It’s not very impossible — but it requires stretching a point. The servers, by themselves, will cost as little as, say, US$100-150 per month, probably less with a good lease. But then you have to hire Concierges to give technical support to all those openspace owners. And deal with complains from clueless residents that had no idea what kind of land they’d bought. Get rid of the openspace sims, and those complains will go away — so, overall technical support costs will go down. Now, I certainly don’t have any idea on how much all of that really, really costs, but one million dollars per month certainly manages to pay the salaries of a lot of people.

I’m at a loss to explain it, then. As I’m at a loss to explain why LL charges more when the density of sims-per-server increases, when logic would dictate otherwise, even if it were only a marginal decrease (as said, bandwidth costs are calculated per region, not per server). But then again, the question has almost two years and I’ve still not figured it out:

Ian Linden wrote:

[…] In effect LL charges a premium for hosting as a means of charging for our software, our central resources, and rights to the SL “namespace” (ie grid spots). So, the more you use our software, the more you end up paying. This is pretty different from most software sales models, but I think software-as-a-service is fairly well-understood at this point. Understand that development is our largest department, while operations is comparatively tiny; the more sims we sell, the more developers we can hire to improve SL.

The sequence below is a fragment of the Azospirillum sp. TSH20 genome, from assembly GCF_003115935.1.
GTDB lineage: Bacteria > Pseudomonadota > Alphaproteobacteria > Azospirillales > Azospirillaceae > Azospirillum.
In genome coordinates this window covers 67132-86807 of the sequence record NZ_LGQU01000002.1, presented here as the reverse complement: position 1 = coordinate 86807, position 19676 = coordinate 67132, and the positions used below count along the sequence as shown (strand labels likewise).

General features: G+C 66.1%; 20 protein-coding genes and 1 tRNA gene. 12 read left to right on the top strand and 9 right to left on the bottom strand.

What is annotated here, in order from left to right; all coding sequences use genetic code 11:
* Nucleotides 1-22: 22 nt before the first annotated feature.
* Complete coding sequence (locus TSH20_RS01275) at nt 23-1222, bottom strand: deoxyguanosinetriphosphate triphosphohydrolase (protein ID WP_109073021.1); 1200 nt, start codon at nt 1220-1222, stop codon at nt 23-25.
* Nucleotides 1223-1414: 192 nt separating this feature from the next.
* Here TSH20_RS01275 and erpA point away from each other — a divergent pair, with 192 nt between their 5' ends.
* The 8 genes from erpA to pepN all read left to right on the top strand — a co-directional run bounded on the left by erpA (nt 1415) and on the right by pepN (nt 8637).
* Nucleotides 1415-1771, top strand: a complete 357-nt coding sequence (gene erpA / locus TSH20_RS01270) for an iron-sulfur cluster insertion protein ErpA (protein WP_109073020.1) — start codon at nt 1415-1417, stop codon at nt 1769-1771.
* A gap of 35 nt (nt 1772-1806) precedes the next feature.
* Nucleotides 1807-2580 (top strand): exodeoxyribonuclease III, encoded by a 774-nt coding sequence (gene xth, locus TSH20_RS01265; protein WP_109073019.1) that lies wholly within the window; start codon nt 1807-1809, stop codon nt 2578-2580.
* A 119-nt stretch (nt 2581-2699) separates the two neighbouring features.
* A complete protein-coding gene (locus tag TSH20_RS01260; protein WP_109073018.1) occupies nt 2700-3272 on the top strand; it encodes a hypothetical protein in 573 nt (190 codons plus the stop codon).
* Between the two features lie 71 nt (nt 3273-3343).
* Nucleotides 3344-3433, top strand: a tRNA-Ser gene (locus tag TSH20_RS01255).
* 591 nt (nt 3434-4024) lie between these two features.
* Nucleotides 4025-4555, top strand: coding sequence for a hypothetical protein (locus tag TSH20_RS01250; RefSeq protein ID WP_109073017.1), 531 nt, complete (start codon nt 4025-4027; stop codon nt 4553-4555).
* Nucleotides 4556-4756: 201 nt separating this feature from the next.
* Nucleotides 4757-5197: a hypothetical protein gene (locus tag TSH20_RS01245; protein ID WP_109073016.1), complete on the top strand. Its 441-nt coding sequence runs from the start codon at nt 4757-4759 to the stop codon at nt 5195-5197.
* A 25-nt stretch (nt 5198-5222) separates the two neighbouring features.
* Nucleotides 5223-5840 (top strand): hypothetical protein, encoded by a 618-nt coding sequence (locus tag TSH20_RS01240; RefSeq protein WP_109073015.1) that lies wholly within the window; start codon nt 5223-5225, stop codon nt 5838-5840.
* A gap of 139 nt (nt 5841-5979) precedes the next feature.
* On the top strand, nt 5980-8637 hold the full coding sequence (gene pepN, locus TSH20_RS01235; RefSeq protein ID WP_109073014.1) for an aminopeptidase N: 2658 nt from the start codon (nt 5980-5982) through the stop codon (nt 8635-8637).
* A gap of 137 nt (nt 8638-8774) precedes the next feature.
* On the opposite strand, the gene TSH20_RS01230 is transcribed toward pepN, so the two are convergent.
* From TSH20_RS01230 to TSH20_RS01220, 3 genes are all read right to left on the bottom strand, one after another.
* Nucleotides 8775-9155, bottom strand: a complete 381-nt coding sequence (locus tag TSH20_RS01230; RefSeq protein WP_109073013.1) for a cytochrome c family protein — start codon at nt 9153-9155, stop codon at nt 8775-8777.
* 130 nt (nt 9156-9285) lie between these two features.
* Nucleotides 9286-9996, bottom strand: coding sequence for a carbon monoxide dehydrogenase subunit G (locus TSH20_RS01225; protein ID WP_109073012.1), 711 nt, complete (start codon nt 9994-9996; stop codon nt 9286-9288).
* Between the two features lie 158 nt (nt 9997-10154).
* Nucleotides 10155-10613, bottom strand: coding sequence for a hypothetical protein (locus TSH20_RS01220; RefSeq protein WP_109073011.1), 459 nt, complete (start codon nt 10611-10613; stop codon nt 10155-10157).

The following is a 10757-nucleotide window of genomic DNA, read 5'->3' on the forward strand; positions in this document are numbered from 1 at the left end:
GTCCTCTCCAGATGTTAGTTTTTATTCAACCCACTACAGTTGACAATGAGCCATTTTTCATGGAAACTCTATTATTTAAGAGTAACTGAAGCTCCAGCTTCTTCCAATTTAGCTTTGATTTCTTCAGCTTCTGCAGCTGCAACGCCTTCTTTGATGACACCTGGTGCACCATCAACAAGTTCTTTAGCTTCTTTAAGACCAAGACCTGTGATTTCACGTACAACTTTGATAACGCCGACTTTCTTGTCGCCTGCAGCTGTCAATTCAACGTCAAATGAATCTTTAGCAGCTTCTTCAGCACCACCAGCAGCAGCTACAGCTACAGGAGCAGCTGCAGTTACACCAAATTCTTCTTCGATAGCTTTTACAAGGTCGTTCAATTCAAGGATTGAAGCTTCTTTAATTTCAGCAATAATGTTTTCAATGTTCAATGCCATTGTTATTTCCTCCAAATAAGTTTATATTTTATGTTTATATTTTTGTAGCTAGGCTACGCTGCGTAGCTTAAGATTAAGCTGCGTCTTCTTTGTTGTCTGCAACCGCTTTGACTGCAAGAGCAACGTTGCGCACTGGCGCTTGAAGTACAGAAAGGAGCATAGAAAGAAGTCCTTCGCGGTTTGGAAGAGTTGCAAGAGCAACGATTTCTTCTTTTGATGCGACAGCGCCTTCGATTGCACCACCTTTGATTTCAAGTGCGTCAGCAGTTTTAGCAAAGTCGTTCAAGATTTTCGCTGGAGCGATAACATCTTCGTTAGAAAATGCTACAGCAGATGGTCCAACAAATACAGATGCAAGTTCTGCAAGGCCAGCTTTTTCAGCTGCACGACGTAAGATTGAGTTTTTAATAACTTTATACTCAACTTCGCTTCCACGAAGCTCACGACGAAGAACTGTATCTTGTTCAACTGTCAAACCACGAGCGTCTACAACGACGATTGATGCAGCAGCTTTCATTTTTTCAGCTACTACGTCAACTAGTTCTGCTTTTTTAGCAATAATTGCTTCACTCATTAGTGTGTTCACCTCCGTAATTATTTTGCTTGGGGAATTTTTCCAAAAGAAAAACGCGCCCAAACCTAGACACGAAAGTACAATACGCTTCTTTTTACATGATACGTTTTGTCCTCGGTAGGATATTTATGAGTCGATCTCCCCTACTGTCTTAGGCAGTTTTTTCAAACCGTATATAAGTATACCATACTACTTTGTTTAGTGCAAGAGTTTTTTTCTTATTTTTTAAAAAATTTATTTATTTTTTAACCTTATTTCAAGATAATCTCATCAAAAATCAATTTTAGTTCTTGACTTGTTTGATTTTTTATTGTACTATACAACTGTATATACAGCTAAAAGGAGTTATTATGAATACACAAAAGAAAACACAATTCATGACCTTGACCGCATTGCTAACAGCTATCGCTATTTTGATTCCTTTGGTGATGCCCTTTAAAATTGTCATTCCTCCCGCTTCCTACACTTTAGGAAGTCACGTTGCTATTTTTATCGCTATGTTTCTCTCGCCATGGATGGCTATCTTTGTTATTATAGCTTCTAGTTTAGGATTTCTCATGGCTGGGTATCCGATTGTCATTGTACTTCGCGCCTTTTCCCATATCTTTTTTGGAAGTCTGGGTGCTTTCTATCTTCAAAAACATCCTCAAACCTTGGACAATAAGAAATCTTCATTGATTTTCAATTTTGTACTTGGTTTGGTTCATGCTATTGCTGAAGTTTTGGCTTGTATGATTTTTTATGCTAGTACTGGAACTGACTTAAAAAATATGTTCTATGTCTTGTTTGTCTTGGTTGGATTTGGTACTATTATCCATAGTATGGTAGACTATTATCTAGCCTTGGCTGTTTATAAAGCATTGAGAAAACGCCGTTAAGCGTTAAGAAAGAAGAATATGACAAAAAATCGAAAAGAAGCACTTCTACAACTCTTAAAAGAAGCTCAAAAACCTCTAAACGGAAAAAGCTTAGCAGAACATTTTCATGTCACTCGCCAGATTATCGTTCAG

Granted, this was in late 2006, when Ian sort of hinted that human resources for maintaining SL are negligible compared to development costs. But in that case, there is no hope that getting rid of 13,000 openspace sims will reduce operations costs by more than a million dollars per month, so to justify pushing all those residents out of SL!

Why a company would like to get rid of their customers and lose 20% of their income that way is beyond my humble abilities to explain. I can only hope that the forthcoming announcements will make some more sense.